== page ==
That does not change the fact, that I’m using other systems for development. And although never checked beforehand if any of my hardware (be it desktop or laptop), I never had any issues under Linux that I couldn’t solve in an hour or half. The great thing about Linux and hardware is that if something does not work, you just have to check logs to know what exactly isn’t right
Anyway, the worst of all, that need strange hacks or software to make it work the way I want is MacOS. This system is so user unfriendly, and yet I’m forced to use it at work
I’ve lost a lot more than that because of Windows 10 at work… >.>
Eh, I used cygwin on windows and had not really any issues, but yes pure windows is a pain.
And yep, even needing to custom build something is usually pretty trivial, worst case is just downloading more dependencies and building them too if it is not already automatic (which most languages can do now, even C++, if a C++ program does not auto-acquire it’s non-system deps then the programmer is and idiot, CMake even makes it pretty trivial (for C++)).
In group policy at work it seems the best we can do is delay updates by 4 hours or something like that, which ends up rebooting at night or so, which involves having to re-setup the entire interface again, my 18 console windows, 2 IDE’s, etc… etc… and it wastes hours in doing so since windows does not know how to reload to it’s old state, unlike my linux box.
There is one answer: THINKPAD
I am quite happy with my Lenovo IdeaPad Y-700.
The only major flaw is that NVidia still does not release proper linux drivers. Right now I’m using the open source Nouveau driver to run my Nvidia Geforce GTX GPU, but I have the feeling that maybe all GPU-stuff is secretly emulated on my CPU right now. But since Nvidia does not open-source their hardware interface, all that stuff is reverse-engineered so it is not strange that stuff does not work all the time.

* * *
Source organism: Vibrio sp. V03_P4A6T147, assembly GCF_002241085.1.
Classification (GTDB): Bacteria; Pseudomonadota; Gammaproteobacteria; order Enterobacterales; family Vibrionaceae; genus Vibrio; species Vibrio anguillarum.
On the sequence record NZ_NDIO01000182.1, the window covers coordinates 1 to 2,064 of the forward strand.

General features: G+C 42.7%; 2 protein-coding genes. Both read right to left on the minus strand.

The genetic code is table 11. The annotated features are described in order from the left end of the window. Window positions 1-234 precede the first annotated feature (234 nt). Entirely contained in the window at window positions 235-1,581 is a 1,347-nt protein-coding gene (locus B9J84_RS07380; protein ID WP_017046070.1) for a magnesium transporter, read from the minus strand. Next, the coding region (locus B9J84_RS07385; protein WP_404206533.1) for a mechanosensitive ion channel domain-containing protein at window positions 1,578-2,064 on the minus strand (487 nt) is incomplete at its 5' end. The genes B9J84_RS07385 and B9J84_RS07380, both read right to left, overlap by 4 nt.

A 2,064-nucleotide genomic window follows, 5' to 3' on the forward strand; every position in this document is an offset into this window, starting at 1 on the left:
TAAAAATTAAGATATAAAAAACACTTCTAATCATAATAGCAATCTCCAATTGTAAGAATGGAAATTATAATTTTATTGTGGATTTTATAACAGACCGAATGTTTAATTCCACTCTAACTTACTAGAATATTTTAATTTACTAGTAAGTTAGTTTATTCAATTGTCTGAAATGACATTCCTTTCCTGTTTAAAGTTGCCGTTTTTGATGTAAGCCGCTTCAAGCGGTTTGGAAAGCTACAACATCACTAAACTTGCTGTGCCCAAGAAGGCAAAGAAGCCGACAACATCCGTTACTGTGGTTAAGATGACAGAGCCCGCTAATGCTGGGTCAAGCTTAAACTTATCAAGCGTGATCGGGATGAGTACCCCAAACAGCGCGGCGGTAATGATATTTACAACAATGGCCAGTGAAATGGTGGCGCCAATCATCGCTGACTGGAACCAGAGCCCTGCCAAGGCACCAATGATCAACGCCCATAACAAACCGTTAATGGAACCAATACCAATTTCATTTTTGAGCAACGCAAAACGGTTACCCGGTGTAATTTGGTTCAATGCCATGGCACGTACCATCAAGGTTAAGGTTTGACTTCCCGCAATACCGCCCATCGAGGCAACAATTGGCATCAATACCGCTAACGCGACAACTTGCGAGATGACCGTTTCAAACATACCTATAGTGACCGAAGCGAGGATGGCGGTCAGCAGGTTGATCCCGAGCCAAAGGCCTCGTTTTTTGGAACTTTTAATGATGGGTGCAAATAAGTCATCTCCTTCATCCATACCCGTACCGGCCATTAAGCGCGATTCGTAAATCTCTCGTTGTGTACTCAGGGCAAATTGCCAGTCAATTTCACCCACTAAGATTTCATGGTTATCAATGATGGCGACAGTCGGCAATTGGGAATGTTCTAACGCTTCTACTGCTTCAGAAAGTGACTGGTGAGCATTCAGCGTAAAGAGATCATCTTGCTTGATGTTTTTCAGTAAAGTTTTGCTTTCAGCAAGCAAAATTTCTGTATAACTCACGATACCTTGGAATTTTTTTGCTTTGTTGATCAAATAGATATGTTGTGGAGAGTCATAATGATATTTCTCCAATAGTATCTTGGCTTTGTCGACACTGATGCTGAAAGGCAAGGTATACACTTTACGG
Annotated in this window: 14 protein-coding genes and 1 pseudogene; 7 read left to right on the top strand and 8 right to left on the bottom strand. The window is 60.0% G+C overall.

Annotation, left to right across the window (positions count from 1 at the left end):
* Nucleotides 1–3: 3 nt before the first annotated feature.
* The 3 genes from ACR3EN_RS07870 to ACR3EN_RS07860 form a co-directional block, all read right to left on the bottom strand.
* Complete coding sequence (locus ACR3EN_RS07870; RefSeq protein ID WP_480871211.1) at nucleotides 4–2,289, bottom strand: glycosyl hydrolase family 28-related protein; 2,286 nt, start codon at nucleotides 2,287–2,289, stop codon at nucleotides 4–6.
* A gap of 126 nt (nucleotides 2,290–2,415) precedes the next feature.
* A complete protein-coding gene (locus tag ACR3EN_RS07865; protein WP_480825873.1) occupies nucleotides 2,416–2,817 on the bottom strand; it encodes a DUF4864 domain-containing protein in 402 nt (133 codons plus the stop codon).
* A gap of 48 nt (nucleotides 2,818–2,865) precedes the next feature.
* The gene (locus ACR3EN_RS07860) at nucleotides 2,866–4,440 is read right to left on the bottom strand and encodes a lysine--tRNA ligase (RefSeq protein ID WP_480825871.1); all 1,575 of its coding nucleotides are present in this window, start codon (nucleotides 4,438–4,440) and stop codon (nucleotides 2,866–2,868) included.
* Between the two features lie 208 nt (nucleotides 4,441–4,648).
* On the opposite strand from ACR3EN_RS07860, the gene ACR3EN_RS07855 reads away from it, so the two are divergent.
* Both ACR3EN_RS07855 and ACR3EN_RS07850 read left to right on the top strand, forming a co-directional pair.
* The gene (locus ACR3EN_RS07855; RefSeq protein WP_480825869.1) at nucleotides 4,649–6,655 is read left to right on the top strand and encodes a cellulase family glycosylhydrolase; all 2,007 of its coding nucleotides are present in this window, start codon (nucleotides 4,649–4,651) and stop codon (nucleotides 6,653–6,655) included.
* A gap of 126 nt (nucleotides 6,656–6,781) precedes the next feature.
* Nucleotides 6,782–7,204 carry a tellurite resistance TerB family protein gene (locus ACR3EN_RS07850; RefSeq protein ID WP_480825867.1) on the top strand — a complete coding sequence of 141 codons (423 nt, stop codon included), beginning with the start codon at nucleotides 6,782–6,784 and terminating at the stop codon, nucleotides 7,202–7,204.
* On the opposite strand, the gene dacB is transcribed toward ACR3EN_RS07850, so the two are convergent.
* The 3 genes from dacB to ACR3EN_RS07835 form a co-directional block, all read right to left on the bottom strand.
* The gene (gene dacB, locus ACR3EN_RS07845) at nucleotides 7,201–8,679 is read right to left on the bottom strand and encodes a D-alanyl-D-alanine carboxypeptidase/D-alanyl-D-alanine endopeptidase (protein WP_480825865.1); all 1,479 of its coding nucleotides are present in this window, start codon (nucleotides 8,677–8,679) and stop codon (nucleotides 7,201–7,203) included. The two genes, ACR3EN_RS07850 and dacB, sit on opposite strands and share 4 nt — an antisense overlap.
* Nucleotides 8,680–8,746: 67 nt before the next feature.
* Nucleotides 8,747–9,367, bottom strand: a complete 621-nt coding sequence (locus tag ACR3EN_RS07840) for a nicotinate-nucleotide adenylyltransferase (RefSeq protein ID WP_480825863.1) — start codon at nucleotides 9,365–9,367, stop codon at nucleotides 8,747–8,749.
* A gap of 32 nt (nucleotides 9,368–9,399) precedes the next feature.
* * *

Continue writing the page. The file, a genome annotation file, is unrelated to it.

So for my next computer, I’m definitely considering buying one with an AMD-brand graphics card. But that will probably only be in a couple of years…
That’s strange, because my threatens it will reboot outside of “work hours” but it never does. The only inconvenience is that it will wake up right after putting it to sleep if there were updates requiring reboot installed. But I don’t remember it ever rebooting itself, even few days after the updates being installed. It’s actually win 7 setup upgraded to 8, then 10, but I don’t know if it has anything to do with it not rebooting itself.
But I’m getting ryzen in few weeks and new fresh system; I’ll keep in mind to post here if it starts to reboot on its own
I am happy with Intel build in graphics ( Intel® Iris™ Plus Graphics 640) . Driver build in linux kernel. Hardware decoding for h 264. Monitor connected ubc-c -> display port. Waiting for Wayland to be stable :).
I see no need to buy and graphics card Nvidia/AMD.